How could LSD be spread between herds within Australia?
The two main methods of spread of the LSD virus in the cattle population are through movement of infected animals and via infected biting arthropods (such as ticks, biting flies and mosquitoes).
The movement of contaminated equipment from infected properties is also a risk. Disease transmission by direct contact between animals can occur. Movement of contaminated vehicles, feed and water, and re-use of equipment such as hypodermic needles will all be important methods of spread within Australia if LSD is introduced. Infected bulls can excrete the virus in semen and experimental transmission has been demonstrated.
All livestock owners should have good biosecurity measures in place on their property, including accurate records of livestock movement. To access free farm biosecurity advice and resources visit farmbiosecurity.com.au.
What is being done to prevent LSD entry?
The Department of Agriculture, Fisheries and Forestry has strict import conditions on products of animal origin and high-risk items entering Australia through traveller, mail, and cargo pathways. The disease status of our trading partners are regularly monitored to ensure the risk of disease entry is managed.
Australia is actively engaging with Indonesia to provide assistance in their efforts to control LSD.
What would happen if LSD entered Australia?
Australian commonwealth and state and territory governments and peak industry bodies are signatories to the national Emergency Animal Disease Response Agreement (EADRA). This is a contractual arrangement between Australia’s governments and industry groups to collectively reduce the risk of disease incursions and manage a response if an outbreak occurs.
The EADRA commits all signatories, including industry, to preparedness and early detection activities, including good on-property biosecurity, reporting any suspicion of disease, and maintaining good traceability. All parties that are signatories to the EADRA commit to the participation in an EAD response and to contribute to funding the eligible costs of responding to an EAD by which they are affected.
Australia’s Veterinary Emergency Plan (AUSVETPLAN) contains the nationally agreed approach for the response to an outbreak of LSD in Australia. Government and industry signatories to the EADRA have agreed to a detailed contingency plan for responding to the outbreak of any of the major exotic animal diseases, including LSD. For full details see AUSVETPLAN - Disease Strategies.
The national objective is to eradicate an incursion of LSD as quickly as possible. Australia’s Veterinary Emergency Plan (AUSVETPLAN) is the nationally agreed approach to how the Governments and industry would control and eradicate an outbreak. Depending on the location and extent of the outbreak, eradication measures would include movement restrictions, vaccination, humane destruction of infected animals, disinfection of infected properties and a vector control program.
Further information on national response frameworks can be found at Animal Health Australia and National pest & disease outbreaks - https://www.outbreak.gov.au/how-we-respond-to-outbreaks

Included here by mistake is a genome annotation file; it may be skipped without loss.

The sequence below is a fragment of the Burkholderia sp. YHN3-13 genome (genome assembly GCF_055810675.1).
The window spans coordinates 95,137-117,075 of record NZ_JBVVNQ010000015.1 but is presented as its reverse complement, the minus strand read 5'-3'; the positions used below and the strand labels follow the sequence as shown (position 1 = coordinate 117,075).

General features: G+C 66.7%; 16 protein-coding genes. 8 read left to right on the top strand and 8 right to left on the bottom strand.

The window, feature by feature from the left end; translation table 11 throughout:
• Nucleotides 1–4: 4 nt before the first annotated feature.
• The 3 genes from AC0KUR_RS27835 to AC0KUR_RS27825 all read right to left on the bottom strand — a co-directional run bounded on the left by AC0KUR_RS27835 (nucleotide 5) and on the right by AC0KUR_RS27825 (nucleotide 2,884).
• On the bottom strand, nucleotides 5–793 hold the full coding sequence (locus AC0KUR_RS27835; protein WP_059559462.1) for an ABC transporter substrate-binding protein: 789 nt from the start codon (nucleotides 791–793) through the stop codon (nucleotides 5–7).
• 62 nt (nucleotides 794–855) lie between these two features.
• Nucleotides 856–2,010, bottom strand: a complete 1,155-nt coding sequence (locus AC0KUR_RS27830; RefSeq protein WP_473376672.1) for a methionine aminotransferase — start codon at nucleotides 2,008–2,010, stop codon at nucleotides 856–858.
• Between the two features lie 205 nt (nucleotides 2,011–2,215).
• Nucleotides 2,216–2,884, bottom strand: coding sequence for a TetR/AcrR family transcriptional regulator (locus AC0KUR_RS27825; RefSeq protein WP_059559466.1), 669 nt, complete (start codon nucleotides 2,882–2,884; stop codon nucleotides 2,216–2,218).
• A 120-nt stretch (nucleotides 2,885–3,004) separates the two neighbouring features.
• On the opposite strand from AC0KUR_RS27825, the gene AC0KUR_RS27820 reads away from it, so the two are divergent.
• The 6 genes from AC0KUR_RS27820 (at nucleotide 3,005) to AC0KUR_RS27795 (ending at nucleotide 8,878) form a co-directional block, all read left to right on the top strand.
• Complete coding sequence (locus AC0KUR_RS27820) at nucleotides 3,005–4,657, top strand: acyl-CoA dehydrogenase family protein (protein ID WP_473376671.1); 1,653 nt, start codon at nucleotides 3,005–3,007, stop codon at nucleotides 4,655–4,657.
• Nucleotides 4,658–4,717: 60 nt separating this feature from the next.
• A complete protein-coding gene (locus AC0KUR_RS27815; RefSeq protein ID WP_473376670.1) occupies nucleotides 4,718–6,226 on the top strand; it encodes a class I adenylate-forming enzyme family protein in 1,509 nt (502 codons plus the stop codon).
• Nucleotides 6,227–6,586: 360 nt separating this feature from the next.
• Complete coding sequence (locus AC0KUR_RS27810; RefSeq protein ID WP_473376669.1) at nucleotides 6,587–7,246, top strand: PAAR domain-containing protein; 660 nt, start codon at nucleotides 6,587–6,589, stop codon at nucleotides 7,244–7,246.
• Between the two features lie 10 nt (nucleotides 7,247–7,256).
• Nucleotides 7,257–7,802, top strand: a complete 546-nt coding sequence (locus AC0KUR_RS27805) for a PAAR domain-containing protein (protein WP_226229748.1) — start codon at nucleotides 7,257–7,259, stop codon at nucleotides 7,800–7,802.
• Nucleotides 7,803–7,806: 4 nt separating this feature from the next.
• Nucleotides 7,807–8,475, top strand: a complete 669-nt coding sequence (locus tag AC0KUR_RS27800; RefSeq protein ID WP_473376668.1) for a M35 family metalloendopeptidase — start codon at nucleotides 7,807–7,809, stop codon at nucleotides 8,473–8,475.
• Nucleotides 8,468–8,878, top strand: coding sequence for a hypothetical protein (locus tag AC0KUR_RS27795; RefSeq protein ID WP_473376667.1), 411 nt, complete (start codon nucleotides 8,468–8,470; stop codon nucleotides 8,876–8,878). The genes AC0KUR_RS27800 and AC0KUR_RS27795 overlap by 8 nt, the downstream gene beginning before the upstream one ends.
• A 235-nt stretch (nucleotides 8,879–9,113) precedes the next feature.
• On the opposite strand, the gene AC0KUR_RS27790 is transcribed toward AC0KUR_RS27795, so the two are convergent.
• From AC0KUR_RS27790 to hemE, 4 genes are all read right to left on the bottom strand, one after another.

Are there vaccines available?
While there are vaccines available overseas, there are none currently available for use in Australia. Australian governments and industry are currently undertaking activity to identify and obtain regulatory approval of an appropriate vaccine to have available if an incursion occurs.
It is not intended to vaccinate animals before an LSD incursion. If Australia vaccinated animals against LSD prior to an incursion, then Australia would lose its LSD disease-free status, in accordance with World organisation for Animal Health standards, which would negatively affect international export market access.
How to protect your livestock from LSD?
Livestock producers must be alert for signs of disease in their animals. If animals are showing signs of disease that are consistent with LSD, this needs to be reported as a matter of urgency to the Emergency Animal Disease Watch Hotline on 1800 675 888 or to your local veterinarian.
To reduce the risk of any emergency animal diseases occurring in your animals:
- Isolate new animals for 7–10 days.
- Keep fences secure to ensure stray animals do not enter.
- Have an allocated area away from livestock where contractors/farm visitors park vehicles.
Register your property and meet livestock identification and movement requirements
Western Australia has a mandatory livestock ownership, identification and movement system.
If an outbreak occurred, traceability of infected or exposed livestock would be critical for Australia to control and eradicate the disease.
Livestock owners should visit our Livestock ownership, identification and movement in Western Australia webpage to learn more about how to meet these requirements.
Learn more about LSD
For more information about the signs of LSD or LSD prevention, contact your local DPIRD veterinarian.
Australia’s Veterinary Emergency Plan (AUSVETPLAN) contains the nationally agreed approach for the response to an outbreak of LSD in Australia.
Also refer to the Emergency Animal Diseases Hub - FMD and lumpy skin diseases, which provides further information and useful resources.